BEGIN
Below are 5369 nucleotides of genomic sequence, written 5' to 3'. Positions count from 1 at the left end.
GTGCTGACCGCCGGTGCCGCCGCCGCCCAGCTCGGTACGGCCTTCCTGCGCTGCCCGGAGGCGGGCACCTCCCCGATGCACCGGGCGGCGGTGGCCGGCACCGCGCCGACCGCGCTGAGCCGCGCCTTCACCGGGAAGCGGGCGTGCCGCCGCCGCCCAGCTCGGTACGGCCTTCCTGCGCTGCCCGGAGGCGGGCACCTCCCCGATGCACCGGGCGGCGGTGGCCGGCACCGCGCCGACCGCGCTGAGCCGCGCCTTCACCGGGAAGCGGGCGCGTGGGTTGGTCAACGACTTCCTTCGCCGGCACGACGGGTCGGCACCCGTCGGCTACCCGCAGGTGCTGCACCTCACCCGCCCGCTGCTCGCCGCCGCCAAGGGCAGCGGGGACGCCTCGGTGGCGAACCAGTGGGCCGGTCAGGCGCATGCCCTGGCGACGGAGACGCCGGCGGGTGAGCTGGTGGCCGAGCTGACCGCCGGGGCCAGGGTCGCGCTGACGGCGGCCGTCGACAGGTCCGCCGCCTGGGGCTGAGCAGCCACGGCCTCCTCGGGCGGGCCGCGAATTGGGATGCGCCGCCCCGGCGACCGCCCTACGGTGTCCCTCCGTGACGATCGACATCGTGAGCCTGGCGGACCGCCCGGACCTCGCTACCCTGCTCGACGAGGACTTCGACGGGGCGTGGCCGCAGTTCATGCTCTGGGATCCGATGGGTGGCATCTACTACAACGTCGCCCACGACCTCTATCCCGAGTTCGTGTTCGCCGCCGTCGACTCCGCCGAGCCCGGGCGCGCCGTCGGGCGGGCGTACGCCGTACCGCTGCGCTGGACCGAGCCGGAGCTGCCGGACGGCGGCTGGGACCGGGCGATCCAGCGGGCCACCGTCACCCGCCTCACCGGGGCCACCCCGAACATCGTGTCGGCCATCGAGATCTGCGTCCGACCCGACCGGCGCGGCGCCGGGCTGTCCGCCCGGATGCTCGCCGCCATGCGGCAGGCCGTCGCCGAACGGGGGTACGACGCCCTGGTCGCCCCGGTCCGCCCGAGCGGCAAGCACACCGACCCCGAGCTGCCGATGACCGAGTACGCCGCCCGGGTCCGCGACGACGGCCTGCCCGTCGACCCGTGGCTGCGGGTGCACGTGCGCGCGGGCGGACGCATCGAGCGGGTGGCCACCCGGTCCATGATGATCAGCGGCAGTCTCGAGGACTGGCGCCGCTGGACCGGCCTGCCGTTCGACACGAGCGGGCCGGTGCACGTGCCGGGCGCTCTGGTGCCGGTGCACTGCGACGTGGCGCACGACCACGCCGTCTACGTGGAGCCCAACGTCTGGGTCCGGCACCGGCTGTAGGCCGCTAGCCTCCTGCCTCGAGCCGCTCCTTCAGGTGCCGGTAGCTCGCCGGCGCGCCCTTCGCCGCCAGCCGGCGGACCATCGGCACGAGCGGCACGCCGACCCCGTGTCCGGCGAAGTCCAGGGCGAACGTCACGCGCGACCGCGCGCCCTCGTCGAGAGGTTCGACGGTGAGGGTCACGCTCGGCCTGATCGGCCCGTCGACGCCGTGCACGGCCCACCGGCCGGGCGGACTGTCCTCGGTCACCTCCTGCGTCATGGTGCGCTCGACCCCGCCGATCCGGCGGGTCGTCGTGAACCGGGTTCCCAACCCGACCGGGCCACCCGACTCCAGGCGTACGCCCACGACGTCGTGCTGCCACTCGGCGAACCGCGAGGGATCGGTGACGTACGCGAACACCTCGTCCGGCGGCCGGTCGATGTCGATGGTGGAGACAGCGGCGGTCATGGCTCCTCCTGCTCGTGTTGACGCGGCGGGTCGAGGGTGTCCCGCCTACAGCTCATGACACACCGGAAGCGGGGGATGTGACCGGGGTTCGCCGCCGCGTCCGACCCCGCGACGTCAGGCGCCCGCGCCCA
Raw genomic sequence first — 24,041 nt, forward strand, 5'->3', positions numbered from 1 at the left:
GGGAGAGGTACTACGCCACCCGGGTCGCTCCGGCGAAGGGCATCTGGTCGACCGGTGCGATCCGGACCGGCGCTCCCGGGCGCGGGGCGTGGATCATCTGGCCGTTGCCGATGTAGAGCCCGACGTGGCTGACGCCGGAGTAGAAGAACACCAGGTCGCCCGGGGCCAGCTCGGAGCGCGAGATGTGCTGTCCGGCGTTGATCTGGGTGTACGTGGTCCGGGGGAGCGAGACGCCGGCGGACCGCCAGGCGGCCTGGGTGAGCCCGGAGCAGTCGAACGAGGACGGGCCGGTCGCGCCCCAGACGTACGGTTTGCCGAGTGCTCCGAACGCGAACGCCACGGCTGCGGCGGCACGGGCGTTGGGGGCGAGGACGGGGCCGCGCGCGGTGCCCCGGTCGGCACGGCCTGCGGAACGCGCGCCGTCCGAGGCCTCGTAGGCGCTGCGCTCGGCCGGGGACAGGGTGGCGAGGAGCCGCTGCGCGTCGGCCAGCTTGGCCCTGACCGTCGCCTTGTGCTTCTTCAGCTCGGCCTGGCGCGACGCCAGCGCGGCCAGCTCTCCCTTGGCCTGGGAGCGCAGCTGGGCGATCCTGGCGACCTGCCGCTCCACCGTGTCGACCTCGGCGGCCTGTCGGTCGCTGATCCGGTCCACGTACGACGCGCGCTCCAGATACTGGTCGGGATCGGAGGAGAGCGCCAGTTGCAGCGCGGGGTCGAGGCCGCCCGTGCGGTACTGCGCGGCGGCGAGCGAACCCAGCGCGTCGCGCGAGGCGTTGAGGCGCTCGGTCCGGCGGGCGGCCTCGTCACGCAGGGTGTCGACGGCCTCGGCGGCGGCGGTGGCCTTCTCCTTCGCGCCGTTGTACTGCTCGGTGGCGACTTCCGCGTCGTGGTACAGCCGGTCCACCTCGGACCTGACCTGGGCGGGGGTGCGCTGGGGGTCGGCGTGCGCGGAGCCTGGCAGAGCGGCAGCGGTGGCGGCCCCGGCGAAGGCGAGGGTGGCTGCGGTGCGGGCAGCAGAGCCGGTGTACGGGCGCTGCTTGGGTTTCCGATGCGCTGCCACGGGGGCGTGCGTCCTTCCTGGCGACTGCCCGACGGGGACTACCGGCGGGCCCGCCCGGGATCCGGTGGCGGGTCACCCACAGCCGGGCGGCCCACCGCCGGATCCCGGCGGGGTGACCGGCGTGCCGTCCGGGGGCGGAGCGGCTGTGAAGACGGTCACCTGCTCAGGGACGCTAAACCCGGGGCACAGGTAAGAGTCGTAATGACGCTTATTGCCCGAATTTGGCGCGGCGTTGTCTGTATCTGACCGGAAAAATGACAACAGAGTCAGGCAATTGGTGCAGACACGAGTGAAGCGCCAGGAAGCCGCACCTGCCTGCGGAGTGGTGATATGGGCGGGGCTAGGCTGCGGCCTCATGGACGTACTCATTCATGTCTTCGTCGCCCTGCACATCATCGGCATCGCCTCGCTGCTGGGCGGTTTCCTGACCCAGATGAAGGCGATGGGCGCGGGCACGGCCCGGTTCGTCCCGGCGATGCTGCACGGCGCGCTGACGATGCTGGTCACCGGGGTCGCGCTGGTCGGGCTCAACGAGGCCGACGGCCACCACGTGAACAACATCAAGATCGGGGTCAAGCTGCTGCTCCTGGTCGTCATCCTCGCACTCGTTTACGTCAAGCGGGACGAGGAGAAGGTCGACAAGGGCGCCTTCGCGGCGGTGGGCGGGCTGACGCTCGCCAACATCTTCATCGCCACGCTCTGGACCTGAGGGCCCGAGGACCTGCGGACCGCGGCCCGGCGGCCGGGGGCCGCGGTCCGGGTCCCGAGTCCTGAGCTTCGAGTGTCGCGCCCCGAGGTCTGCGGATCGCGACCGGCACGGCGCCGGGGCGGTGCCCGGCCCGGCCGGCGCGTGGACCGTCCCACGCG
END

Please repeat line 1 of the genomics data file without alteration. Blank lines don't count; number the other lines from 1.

Below are 5369 nucleotides of genomic sequence, written 5' to 3'. Positions count from 1 at the left end.